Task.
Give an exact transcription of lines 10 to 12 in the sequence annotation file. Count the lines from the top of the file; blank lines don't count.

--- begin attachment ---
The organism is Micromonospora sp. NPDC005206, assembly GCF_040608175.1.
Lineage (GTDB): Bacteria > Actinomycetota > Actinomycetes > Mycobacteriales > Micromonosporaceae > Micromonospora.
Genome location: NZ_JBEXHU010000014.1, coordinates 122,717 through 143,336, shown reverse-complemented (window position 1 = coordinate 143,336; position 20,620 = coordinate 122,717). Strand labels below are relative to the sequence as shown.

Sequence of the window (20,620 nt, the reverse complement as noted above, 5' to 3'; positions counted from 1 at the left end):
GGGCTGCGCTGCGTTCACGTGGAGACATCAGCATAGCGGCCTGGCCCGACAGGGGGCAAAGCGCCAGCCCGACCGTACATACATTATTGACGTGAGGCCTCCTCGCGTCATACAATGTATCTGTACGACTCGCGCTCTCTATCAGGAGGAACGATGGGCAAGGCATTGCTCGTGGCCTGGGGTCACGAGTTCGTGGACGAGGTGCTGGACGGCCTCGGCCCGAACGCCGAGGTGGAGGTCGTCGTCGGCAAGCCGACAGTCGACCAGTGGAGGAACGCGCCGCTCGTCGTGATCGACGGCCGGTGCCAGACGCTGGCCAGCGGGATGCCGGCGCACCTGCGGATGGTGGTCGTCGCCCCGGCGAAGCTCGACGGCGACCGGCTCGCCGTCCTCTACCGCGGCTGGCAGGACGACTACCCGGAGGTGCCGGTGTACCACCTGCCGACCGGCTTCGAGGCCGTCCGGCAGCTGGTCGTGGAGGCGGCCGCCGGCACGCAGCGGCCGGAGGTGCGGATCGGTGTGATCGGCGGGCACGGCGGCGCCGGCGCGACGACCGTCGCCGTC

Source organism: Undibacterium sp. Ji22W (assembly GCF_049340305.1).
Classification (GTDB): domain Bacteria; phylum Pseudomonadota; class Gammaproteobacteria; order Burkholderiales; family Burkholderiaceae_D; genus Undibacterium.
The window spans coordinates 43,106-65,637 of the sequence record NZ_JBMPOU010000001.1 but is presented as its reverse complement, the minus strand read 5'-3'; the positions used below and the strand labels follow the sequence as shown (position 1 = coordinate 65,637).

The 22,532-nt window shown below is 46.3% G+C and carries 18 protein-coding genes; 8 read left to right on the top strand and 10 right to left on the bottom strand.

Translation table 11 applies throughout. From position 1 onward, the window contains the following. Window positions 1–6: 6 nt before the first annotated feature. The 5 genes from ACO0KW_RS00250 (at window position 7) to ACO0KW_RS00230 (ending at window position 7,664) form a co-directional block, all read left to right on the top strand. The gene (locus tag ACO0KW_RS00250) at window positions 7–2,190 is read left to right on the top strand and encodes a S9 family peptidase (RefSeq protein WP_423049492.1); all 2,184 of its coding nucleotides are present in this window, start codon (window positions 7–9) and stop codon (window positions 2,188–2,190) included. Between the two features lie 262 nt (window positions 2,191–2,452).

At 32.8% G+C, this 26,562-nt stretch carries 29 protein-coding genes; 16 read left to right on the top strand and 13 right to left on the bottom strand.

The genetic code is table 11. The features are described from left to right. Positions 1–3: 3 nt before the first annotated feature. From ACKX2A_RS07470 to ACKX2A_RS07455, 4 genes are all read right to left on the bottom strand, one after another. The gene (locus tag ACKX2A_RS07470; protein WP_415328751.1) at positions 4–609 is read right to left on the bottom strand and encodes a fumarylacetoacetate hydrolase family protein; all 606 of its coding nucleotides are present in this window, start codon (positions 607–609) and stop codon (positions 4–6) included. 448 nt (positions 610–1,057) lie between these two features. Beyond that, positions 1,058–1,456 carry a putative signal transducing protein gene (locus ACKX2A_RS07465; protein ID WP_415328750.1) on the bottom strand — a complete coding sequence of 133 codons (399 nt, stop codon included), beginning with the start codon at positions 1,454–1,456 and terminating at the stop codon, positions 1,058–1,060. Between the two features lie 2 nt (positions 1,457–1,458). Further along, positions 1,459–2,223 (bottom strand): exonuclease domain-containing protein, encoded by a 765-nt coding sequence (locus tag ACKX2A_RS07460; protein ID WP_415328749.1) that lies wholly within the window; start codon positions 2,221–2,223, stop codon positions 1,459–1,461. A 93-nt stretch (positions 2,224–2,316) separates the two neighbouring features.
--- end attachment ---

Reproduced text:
Translation table 11 applies throughout. From position 1 onward, the window contains the following. Window positions 1–6: 6 nt before the first annotated feature. The 5 genes from ACO0KW_RS00250 (at window position 7) to ACO0KW_RS00230 (ending at window position 7,664) form a co-directional block, all read left to right on the top strand. The gene (locus tag ACO0KW_RS00250) at window positions 7–2,190 is read left to right on the top strand and encodes a S9 family peptidase (RefSeq protein WP_423049492.1); all 2,184 of its coding nucleotides are present in this window, start codon (window positions 7–9) and stop codon (window positions 2,188–2,190) included. Between the two features lie 262 nt (window positions 2,191–2,452).

At 32.8% G+C, this 26,562-nt stretch carries 29 protein-coding genes; 16 read left to right on the top strand and 13 right to left on the bottom strand.

The genetic code is table 11. The features are described from left to right. Positions 1–3: 3 nt before the first annotated feature. From ACKX2A_RS07470 to ACKX2A_RS07455, 4 genes are all read right to left on the bottom strand, one after another. The gene (locus tag ACKX2A_RS07470; protein WP_415328751.1) at positions 4–609 is read right to left on the bottom strand and encodes a fumarylacetoacetate hydrolase family protein; all 606 of its coding nucleotides are present in this window, start codon (positions 607–609) and stop codon (positions 4–6) included. 448 nt (positions 610–1,057) lie between these two features. Beyond that, positions 1,058–1,456 carry a putative signal transducing protein gene (locus ACKX2A_RS07465; protein ID WP_415328750.1) on the bottom strand — a complete coding sequence of 133 codons (399 nt, stop codon included), beginning with the start codon at positions 1,454–1,456 and terminating at the stop codon, positions 1,058–1,060. Between the two features lie 2 nt (positions 1,457–1,458). Further along, positions 1,459–2,223 (bottom strand): exonuclease domain-containing protein, encoded by a 765-nt coding sequence (locus tag ACKX2A_RS07460; protein ID WP_415328749.1) that lies wholly within the window; start codon positions 2,221–2,223, stop codon positions 1,459–1,461. A 93-nt stretch (positions 2,224–2,316) separates the two neighbouring features.